The CRTC was hassling Skype about 911 compliance, which is largely a ruse to buy time to come up with a real reason to block it longer term while they figure out:
A) How to tax it.
B) How to force the rates higher.
In Canada, the LD rates are federaly regulated. A company (such as the existing TelCo, Cable/DSL TelCo, or VOIP provider), has to make an application for any given rate (applies to rates for local service as well), then it's up to the CRTC to approve, deny, or modify the rate.
For a service to provide a phone #, they also have to prove compliance with 911 rules. For a landline, that means that if you call 911, your address and phone # have to show up with the 911 dispatch. For cel phones, your phone # and cel location (to narrow down a physical search of the area) has to be available to 911 dispatch.
The 911 call also has to be routed to the geographically correct 911 dispatch center.
Given that anyone can contest an application to the CRTC, you can bet that the existing service providers are pulling out all the stops in having their lobbyists put pressure on the CRTC to deny any applications from Skype to hand out "real" phone numbers.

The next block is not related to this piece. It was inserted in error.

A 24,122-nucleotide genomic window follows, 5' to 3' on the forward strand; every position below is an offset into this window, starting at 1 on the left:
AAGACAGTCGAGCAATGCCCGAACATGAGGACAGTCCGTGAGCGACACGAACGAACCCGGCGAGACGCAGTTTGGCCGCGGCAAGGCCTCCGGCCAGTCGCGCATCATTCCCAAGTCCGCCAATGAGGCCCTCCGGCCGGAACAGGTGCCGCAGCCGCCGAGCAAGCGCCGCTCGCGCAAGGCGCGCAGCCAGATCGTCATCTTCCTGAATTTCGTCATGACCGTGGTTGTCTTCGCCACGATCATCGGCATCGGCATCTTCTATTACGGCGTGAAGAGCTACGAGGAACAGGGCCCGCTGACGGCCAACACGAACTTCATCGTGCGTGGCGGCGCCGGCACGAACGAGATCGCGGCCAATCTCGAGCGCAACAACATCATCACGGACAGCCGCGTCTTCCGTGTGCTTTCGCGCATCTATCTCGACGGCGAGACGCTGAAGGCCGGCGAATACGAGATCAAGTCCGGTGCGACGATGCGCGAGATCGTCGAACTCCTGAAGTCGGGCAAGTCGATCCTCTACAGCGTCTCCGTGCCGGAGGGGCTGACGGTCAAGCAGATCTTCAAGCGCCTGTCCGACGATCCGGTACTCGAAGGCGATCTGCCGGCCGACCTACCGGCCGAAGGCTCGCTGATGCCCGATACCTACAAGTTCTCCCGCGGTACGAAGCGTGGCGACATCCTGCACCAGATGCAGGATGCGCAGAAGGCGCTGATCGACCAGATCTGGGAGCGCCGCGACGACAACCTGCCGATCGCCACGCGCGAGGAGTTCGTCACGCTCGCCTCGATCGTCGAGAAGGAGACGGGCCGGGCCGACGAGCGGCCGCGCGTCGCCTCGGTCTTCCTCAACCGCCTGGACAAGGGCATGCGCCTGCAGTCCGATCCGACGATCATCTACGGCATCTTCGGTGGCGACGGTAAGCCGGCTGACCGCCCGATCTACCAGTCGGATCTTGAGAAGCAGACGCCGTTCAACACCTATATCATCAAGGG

There are also rules about foreign ownership of telephone service providers in Canada. Likely, Skype will have to set up a Canadian subsidiary with partial ownership by Canadian individuals/companies in order to meet those rules.
Given the above, and the byzantine and slow nature of the CRTC bureaucracy, don't hold your breath for SkypeIn numbers in Canada anytime soon.
All in all, it's yet another grand case of a bureaucracy that was once created to protect consumers (back when there was a TelCo monopoly up here), that has now been subverted by the interests of the "big players" and is being used to stifle innovation and competition.
(ps - Yes, I'm an ex TelCo guy)